Meet Debra Eschmeyer of FoodCorps & Let’s Move!

by Erin McCarthy

Published: 3/04/15, Last updated: 5/24/19

2015 UPDATE: In January, we were thrilled to hear that Deb was tapped to serve as the new director of Michelle Obama’s Let’s Move! campaign, replacing Sam Kass (who also served as White House chef). The Obama administration could not have made a better choice than Deb, whose farming background, coupled with her years of experience working with the Farm to School Network and FoodCorps, will serve her well in Washington.

Deb Eschmeyer may possess a classic Midwestern friendliness, but don’t let that fool you, underneath her girl-next-door exterior is a woman on a mission whose masterful knowledge of farming and food policy, coupled with an unrelenting passion to provide all children with healthy, local food makes her a tour de force in the good food movement. Deb is the voice of the Farm to School Network and the burgeoning “domestic peace corps” called FoodCorps, which places young people directly in schools districts to provide them a better connection with local farmers. Deb is an Ohio farmgirl at heart and an early experience with slaughter propelled her to deeply connect with her food at a very young age. Lucky us.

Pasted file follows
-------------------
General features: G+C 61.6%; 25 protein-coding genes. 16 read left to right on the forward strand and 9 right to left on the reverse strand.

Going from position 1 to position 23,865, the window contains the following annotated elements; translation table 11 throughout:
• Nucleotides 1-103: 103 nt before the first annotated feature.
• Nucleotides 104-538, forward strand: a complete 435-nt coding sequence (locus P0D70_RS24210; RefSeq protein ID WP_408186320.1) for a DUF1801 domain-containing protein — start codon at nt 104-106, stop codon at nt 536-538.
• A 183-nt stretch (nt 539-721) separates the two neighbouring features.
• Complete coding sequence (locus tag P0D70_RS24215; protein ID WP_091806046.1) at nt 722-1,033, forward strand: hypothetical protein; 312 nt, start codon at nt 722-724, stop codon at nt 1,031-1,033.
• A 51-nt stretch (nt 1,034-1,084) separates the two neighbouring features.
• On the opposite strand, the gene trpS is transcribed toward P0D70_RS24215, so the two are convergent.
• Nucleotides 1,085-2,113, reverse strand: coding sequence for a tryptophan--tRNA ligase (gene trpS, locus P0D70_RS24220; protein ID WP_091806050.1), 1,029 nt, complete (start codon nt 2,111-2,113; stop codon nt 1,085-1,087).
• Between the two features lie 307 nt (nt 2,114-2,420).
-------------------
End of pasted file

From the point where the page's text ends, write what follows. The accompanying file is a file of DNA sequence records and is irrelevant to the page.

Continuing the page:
First things first — for those who haven’t been playing along at home, tell us about the Child Nutrition Reauthorization.